AMY GOODMAN: This is what a 4-degree world looks like, as you say?
BILL HARE: Mm-hmm, mm-hmm.
AMY GOODMAN: That’s 4 degrees Celsius.
BILL HARE: That’s right.
AMY GOODMAN: That’s what? That’s, in Fahrenheit, we’re talking about nearly—
BILL HARE: Seven degrees or so.
AMY GOODMAN: —eight degrees—
BILL HARE: Yeah, 8 degrees, that’s right.
AMY GOODMAN: —nearly 8 degrees Fahrenheit.
BILL HARE: Eight degrees Fahrenheit.
AMY GOODMAN: But explain even what—when we talk about the 2-degree Celsius sort cutoff now, that doesn’t mean 2 degrees of air temperature exactly. We’re talking about mainly water rising to that level. Explain what 2-degree rise means.
BILL HARE: Well, a 2-degree Celsius warming doesn’t sound like much, but actually it’s a very big change for the earth. And it’s going to have a very big impact on natural ecosystems and on already risky regions on crop production and agriculture. The latest science that we showed in the World Bank report indicates that there’s a very significant risk that we might even lose most of the world’s coral reefs—at under 2 degrees, actually.
AMY GOODMAN: The coral reefs.
BILL HARE: Most of the coral reef systems could go. We saw the risk of a sea-level rise of up to a meter by 2100, from a roughly 2-degree Celsius warming. Such changes are actually rather dramatic and will have very severe consequences for coastal communities, cities, livelihoods in many places. In Africa, for example, a 2-degree warming could produce very large damages to already poor countries, to their agriculture, and bring along with it many other health risks. So, of course, one can’t catalog the entire list, but for many of the most—of the most vulnerable countries in the world, they already see 2 degrees as an extremely dangerous level of warming.
AMY GOODMAN: So if the water rises by 2 degrees Celsius—
BILL HARE: By one meter.
AMY GOODMAN: —or almost 4 degrees Fahrenheit, by one meter, you’re saying, rises—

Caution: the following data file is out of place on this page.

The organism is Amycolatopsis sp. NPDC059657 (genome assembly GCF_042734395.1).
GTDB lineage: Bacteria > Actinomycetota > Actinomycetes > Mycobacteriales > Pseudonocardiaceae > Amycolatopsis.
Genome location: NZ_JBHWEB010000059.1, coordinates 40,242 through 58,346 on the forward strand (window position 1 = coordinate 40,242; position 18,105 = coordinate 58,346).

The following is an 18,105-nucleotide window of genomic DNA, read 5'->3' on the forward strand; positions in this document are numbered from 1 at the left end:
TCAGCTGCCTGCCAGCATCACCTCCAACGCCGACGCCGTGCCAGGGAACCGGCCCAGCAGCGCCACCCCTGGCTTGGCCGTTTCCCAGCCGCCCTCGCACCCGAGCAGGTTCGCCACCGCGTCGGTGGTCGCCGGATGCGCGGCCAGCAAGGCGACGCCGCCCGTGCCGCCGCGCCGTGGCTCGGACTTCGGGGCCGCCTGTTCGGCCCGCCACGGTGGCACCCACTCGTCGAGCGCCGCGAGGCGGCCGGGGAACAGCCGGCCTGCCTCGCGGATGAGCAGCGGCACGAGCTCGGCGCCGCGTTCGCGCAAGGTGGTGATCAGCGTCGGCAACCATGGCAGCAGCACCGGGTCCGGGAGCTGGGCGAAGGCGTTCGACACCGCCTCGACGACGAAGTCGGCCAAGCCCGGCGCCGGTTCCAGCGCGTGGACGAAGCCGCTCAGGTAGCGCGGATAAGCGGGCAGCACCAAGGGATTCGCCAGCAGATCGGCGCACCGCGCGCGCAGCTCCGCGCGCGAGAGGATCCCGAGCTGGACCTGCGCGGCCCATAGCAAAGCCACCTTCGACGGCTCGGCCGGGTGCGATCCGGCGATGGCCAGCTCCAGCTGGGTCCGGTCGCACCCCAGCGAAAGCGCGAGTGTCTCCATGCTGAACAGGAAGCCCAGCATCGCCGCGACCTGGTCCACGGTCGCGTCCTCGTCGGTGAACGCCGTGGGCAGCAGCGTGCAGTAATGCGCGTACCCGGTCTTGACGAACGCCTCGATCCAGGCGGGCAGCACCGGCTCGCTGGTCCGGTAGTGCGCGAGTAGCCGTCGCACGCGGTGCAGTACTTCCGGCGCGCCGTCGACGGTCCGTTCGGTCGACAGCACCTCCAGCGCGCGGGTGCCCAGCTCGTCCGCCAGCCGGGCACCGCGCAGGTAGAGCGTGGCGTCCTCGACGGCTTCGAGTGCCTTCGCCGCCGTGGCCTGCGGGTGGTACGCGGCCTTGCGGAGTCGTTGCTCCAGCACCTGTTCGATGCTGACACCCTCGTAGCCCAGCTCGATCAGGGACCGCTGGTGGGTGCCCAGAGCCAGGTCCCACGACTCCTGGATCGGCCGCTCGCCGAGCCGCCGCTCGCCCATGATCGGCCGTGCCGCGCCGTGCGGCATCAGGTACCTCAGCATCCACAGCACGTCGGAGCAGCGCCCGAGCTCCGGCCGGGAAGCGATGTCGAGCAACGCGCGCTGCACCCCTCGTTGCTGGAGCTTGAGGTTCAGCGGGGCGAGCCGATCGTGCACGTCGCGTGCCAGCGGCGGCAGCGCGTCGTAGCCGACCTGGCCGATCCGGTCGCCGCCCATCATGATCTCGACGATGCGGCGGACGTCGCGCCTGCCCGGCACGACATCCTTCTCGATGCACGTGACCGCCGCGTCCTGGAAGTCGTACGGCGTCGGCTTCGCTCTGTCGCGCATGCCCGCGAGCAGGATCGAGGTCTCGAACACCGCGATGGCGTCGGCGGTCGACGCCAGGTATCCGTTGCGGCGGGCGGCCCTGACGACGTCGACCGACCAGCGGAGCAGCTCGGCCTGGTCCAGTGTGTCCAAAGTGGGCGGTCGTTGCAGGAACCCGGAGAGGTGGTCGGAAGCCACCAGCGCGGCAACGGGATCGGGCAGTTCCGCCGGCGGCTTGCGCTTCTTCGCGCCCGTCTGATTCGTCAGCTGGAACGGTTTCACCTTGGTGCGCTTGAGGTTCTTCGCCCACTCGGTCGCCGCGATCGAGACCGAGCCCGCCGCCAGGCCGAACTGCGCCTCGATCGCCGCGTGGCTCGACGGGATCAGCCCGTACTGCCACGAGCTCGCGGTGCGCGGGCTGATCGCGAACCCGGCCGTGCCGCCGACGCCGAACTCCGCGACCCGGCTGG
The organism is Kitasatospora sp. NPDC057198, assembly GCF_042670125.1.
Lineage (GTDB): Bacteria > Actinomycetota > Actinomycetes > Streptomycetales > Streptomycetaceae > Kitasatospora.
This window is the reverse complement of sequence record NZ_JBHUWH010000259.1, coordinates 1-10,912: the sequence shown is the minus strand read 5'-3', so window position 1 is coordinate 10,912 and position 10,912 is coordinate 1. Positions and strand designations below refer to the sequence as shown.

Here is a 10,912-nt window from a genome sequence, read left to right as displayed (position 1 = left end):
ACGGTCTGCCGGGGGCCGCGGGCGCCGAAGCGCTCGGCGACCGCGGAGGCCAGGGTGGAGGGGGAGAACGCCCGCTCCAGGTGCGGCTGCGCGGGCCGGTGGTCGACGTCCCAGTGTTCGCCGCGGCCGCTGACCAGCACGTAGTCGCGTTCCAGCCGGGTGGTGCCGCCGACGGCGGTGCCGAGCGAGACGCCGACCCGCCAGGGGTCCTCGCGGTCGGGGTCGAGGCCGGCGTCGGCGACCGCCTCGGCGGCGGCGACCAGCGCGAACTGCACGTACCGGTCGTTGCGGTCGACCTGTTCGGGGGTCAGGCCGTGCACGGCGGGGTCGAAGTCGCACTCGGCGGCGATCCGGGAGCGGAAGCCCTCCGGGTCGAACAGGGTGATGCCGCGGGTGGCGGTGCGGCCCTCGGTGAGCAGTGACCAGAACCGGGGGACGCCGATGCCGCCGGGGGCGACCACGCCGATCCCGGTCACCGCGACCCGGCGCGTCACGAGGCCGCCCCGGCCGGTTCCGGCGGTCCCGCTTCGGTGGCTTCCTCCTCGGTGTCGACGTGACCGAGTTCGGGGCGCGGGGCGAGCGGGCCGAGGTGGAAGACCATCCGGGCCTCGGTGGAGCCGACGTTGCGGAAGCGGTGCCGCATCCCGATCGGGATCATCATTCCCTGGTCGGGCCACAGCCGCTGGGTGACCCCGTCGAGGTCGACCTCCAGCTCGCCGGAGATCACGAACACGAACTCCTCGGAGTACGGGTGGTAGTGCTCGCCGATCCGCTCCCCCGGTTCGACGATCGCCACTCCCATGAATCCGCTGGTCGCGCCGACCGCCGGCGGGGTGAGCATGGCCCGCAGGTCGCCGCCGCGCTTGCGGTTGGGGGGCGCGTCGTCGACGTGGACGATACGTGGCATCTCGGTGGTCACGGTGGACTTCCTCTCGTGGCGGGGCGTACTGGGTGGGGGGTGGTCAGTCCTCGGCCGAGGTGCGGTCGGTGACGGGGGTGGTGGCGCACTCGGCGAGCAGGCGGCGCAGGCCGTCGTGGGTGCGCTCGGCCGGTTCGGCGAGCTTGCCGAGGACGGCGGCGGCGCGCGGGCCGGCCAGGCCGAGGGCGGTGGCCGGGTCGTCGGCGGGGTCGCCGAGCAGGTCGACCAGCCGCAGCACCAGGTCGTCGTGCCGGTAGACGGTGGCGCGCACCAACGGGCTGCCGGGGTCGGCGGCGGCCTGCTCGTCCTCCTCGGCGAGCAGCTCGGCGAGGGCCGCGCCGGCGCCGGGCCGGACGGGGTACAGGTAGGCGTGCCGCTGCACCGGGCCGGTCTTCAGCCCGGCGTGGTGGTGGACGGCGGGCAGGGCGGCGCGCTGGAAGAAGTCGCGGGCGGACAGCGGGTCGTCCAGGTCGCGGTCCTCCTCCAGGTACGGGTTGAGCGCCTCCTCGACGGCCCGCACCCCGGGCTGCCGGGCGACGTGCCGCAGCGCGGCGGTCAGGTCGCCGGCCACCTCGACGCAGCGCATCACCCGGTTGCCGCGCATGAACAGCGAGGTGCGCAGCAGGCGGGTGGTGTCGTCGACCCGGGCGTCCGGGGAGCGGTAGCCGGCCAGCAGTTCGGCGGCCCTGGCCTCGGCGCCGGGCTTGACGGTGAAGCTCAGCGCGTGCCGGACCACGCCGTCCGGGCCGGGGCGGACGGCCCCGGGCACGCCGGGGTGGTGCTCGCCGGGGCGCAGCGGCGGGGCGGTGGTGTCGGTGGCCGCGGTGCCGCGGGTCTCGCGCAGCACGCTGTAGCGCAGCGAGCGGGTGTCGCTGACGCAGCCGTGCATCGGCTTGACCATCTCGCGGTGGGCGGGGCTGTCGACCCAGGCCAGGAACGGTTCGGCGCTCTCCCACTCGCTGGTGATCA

BILL HARE: One meter, roughly, yes.
AMY GOODMAN: —the air gets even hotter.
BILL HARE: The air would, for about a one-meter sea-level rise, goes along with about a 2- or 3-degree warming, actually. That’s what we estimate. And, of course, that’s just over 100 years. The seas would continue to rise for many centuries. So, holding warming at 2 degrees would actually lead to several meters of sea-level rise over a few hundred years, which would inundate many of the world’s major cities, actually.
AMY GOODMAN: So, what is causing this?
BILL HARE: Well, what’s causing it is the emission of greenhouse gases, particularly carbon dioxide from the burning of fossil fuel—coal, oil and gas. That’s the primary driver of human-induced climate change. And that’s actually the other report that we’ve been involved with recently, is the United Nations Environment Program Gap Report. And that shows clearly that actually we can take steps to reduce emissions quite quickly and cost-effectively and at large benefit. And that’s, in fact, one of the big discussions going on here in Doha, is can we actually rise to that challenge politically, because we know we have the economics would work, the technology is there, but the question is really one of political ambition to get countries and industries moving in the right direction.
AMY GOODMAN: Well, we’re from the most powerful country here, the United States—
BILL HARE: Yes, yes.
AMY GOODMAN: —at the Doha summit, very much determining what takes place.
BILL HARE: Yes.
AMY GOODMAN: Most of the discussion in the U.S. corporate media—
BILL HARE: Yes.
AMY GOODMAN: —is about the fiscal cliff.
BILL HARE: Yes.
AMY GOODMAN: It’s about what the U.S. budget can afford. Can you talk about the climate cliff?
BILL HARE: Well, we have a climate cliff, for sure. We’re facing a carbon tsunami, actually, where huge amounts of carbon are now being emitted at a faster rate than ever. And it’s that carbon tsunami that’s likely to overwhelm the planet with warming, sea-level rise and acidifying the oceans. That’s the bad news.